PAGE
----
Interview with Amos Gitai

by Lesley Chow and Farah Azalea

With his long and varied body of work, Israeli director Amos Gitai has had shorts, documentaries and fiction films programmed at numerous international festivals, including this year’s Singapore International Film Festival, where he was invited to present six of his films, including his latest, One Day, You Will Understand. We asked him to reflect on having his films shown in a range of countries and cultural contexts. In keeping with this theme and his concept of “hybridity”, we also asked him about his use of international stars and cross-cultural encounters.

Q: One of your subjects is how people of different origins change in reaction to new surroundings, how their identities and self-images adapt. What particularly interests you about that sort of encounter?

A: I think the world today is a kind of a composite environment. Every one of us has ancestors who come from one place and live somewhere else. Cultural identity is kind of like a “souvenir” because the reality we live in is shattered and it doesn’t exist anymore. I think this is the material that we filmmakers can use, this fragment.

Q: You’ve been the subject of many international retrospectives, so you’ve had the chance to see your work curated in different contexts. At SIFF and other festivals, your work has been framed in terms of understanding the Israeli-Palestinian conflict. Do you feel that’s an appropriate presentation of your work?

A: It’s a limited view. We are all born somewhere but it doesn’t mean that our mind and our work is limited just to where we were born. I definitely do have an interest in subjects relating to my country, but I also touch subjects that go beyond that. However, it is not for me to decide how my films are presented. If I have time I would gladly come and talk about the specifics of my work, but more often than not it is out of my hands. They (programmers) are the exclusive interpreter of my work.

Q: What kind of influence have film festivals had on your career?

A: It’s the main form of distribution, since commercial distribution is becoming even more strictly commercial. Festivals give people a platform to expose themselves, and works that they wouldn’t be able to show otherwise.

Q: How do you decide which festivals to show at?

A: At this stage I’m fortunate enough to have festivals come to me and propose to show my work, and I am able to be a little selective with where I present films.

Q: Do you worry about the sociopolitical context of your works being lost at international festivals?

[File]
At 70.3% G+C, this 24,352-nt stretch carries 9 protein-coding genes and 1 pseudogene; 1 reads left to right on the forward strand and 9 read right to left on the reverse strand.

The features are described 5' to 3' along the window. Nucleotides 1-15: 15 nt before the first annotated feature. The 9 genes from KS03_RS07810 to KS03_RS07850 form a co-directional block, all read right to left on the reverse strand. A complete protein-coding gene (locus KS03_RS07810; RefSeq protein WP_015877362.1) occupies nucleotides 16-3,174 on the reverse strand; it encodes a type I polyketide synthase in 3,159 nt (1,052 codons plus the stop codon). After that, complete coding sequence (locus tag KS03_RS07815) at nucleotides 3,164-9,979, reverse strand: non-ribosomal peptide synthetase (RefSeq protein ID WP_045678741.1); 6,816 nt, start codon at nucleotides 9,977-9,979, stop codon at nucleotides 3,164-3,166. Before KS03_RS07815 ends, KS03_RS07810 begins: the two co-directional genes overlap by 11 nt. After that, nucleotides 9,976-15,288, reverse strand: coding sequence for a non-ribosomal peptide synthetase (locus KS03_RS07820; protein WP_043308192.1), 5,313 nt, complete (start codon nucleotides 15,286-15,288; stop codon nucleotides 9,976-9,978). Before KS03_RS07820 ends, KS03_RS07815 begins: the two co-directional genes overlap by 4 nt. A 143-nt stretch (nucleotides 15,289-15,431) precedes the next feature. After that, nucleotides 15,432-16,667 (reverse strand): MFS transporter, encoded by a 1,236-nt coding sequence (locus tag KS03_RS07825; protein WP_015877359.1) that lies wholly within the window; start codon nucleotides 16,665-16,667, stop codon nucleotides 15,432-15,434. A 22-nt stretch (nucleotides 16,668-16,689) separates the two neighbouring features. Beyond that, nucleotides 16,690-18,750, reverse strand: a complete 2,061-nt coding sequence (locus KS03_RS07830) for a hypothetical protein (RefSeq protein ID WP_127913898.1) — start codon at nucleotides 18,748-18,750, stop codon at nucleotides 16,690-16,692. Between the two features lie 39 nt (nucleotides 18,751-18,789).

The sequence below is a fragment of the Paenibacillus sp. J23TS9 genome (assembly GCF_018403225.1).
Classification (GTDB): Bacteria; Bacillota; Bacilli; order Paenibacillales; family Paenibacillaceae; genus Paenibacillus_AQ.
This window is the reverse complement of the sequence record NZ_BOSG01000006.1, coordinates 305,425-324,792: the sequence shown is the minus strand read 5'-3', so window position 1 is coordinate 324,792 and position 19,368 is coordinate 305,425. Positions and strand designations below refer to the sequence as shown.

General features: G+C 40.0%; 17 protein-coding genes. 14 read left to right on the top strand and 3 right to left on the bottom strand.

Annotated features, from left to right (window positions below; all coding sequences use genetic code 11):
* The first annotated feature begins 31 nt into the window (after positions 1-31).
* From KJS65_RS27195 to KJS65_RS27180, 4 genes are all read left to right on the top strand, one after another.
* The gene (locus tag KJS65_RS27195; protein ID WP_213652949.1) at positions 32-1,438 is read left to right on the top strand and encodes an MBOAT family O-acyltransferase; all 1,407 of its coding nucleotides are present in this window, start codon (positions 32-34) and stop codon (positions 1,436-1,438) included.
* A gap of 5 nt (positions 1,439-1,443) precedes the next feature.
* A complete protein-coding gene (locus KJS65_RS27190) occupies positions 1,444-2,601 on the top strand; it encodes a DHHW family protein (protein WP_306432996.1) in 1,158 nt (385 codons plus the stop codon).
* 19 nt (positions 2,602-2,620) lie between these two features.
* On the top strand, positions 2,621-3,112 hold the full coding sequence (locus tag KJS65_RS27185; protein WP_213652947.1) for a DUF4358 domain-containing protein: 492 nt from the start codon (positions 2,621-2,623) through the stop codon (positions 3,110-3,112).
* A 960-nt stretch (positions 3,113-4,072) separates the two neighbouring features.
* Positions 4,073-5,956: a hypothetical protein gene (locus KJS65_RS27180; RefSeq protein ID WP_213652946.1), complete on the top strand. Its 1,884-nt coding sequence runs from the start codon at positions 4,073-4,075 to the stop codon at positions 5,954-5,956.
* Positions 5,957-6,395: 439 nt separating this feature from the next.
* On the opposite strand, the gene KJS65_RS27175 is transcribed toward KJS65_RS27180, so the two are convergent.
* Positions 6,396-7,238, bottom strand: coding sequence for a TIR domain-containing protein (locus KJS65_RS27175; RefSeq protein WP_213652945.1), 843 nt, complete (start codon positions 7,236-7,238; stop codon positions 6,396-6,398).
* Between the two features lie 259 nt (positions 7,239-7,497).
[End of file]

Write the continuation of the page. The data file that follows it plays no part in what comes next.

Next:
A: No. I think people are intelligent enough that they can “read through” things. Even if I am, say, reading a Chinese poem of the 12th century, there are some parameters within which writers can achieve their effects. People from different cultures will have different readings and see things differently but I think that’s inevitable.

Q: When you use a foreign star like Natalie Portman or Juliette Binoche, do you have to take the audience’s special interest in them into account? Do you have make sure that they don’t unbalance the film’s tone?

A: Absolutely. You have to make sure you contextualise their effect.

Q: You’ve said before that film is not such an “intimate” art, that you have to translate “your idea through a lot of filters until you finally get the results. Can you explain what you mean by that?

A: You have to work with other people. Filmmakers come to a stage where they have to consider many other factors. Usually people just think of the significance of producers, but the DOP, actors and sound recordist are just as important. My works wouldn’t exist if it hadn’t been for them. Film can’t be a work of a single person. The director is important as he or she gives a sense of what people need to do together, but still without a team they wouldn’t be able to achieve their goal.

Q: What kind of challenges does your style of long shots impose?

A: You definitely need to structure the shot and create a choreography with the actors.

Q: The siblings in in your recent film Disengagement had a very close, almost decadent relationship, like the one you see between characters in, say, Bertolucci’s The Dreamers. Can you tell me about the construction and significance of that relationship?

A: I wanted the great intimacy between the characters, but at the same time they had to be separated. In order to get that effect of separation I had to create the intimacy as contrast.

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